The Orchard Is (Financially) Fertile
— Digital distributor The Orchard is now profitable and grew revenues 14.7% in 2010, according to information the company shared with Billboard. “We had a profitable Q4 and we expect to remain profitable,” Jaclyn Ranere, VP Product Marketing, tells Billboard.
Revenue rose 14.7% in 2010, according to Ranere. Since the company’s 2009 revenue was $62.3 million, a 14.7% increase would put the company’s 2010 revenue at $71.4 million, according to the last annual report The Orchard filed as a public company.
The Orchard had not turned a profit by the time it issued its last financial statement as a publicly traded company. In the first quarter of 2010, The Orchard had a net loss of $447,000. In the calendar year 2009, the company posted a loss of $17.8 million in 2009 (a more modest loss was deepened by a write down of goodwill of $14.1 million). These numbers are available in the audited financial statements. These latest figures shared with Billboard are not available in publicly available documents.
Perhaps we’re reaching a time when digital music companies can finally have enough scale to boast a profit. A few of The Orchard’s peers have recently reached or neared profitability. Just last week, Rhapsody president Jon Irwin claimed the company is breaking even now and expects “meaningful profits” this year . And Pandora is getting close to its breakeven point, losing $11 million on revenue of $138million in its fiscal year ended January 31, 2011.
The Orchard’s digital revenue grew 10.5% last year. The other growth came from areas such as physical product, distribution of music video, film and TV and public performance royalties.
Digital growth is coming from many areas. iTunes accounts for 64% of the company’s digital clients’ revenue. Amazon and Spotify combined account for just under 11% of digital clients’ revenue. But the dominance of iTunes varies a bit by country. In three countries – Sweden, Norway and Finland – iTunes was not the leading store in 2010. In the fourth quarter, Spain was added to that group. In seven other countries, iTunes accounted for less than 55% of clients’ digital revenue in 2010.
Pirates Beware! The Belgians Are Coming!
— Belgian lawmakers are considering two approaches to dealing with file-sharing. One proposed law, introduced in December, aims at “adapting the perception of copyright to the technological evolution while preserving privacy rights of the Internet users.” It would establish a compulsory license and royalties would be negotiated between stakeholders (if no agreement is reached, the King would intervene and set rates).
The second proposal, introduced in January, would introduce a “three strikes” law similar to the one adopted in France. In contrast to the lawmakers who seek a global license, the proponents of a three strikes framework compare global licenses to expropriation of copyrights and believe tougher law is “in favour of the cultural creation on the Internet.” The first strike would result in a warning letter. A second infringement within six months would result in a fine. A third infringement within two years would result in higher fines, limited Internet connection or a lawsuit brought by the public prosecutor. Further infringements could result in more fines and elimination of Internet access.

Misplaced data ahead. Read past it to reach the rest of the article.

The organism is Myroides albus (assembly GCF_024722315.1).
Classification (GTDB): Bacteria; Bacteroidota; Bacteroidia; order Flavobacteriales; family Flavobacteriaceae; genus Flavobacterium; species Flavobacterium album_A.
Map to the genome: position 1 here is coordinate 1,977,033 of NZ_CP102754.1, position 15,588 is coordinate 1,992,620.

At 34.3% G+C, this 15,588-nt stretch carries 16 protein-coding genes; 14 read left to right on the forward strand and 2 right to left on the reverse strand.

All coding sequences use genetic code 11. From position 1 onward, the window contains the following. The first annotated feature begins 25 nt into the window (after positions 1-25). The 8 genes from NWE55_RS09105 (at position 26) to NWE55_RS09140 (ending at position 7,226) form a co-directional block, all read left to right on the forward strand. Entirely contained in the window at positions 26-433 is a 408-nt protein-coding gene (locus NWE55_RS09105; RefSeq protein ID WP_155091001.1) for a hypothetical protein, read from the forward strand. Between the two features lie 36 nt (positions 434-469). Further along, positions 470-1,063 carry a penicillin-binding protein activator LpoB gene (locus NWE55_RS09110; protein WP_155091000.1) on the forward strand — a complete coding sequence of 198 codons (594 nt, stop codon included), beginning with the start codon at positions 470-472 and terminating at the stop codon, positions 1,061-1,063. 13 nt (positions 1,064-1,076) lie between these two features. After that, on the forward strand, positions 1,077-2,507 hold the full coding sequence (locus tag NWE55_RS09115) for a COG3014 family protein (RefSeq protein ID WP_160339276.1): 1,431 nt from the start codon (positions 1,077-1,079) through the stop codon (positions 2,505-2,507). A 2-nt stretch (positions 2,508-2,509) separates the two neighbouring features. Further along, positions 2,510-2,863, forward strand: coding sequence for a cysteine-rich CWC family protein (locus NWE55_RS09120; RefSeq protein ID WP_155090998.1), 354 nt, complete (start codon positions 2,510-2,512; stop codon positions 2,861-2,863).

A three-strikes law would be a big change in Belgium. Recall that in late 2008 a Belgian ISP escaped a large fine after a court agreed it could not reasonably monitor or control what its subscribers did on its network. The lawsuit was brought by the Belgian Society of Authors, Composers and Publishers (SABEM), which had earlier convinced the court to impose content filtering measures on the ISP.
Spotify for Books?
— If subscription services are good for music, why not books? Spanish company 24symbols launched in beta mode a few weeks ago and is reportedly doing a full launch in June. The service is like Spotify in that it has a freemium business model. Free users must bear through advertisements. Getting rid of the ads will cost €9,99 a month, €19,99 for three months or €59,99 euro for a full year.
The hitch appears to be the devices that access 24symbols. Books are read on the 24symbols website – on a variety of devices. So no ebook readers.
30 Seconds To Mars Foster Super Fandom
— David Bason of the MGMT Company talks to Musician Coaching about 30 Seconds to Mars’ use of social media to create “an on-going interaction” with their fans and build a group of super fans. These are things any artist can do because it takes only a desire to communicate, Bason explains. “It’s a very organic relationship. That doesn’t cost any money.”
“They tweet constantly. For instance, they will say, ‘We’re having theme nights on this run. In this city, show up wearing this, in that city, show up wearing that.’ They might also say, ‘Submit fan videos that we will use as part of something we’re doing.’ It’s an on-going interaction, which everyone has. All my bands have a Facebook, Twitter, Tumblr. These are commonplace and essential, but the most successful bands I’ve had use these tools in a way that builds a group of super fans. In the case of Thirty Second to Mars, they call them the ‘echelon.’ They are just super engaged and always interacting.”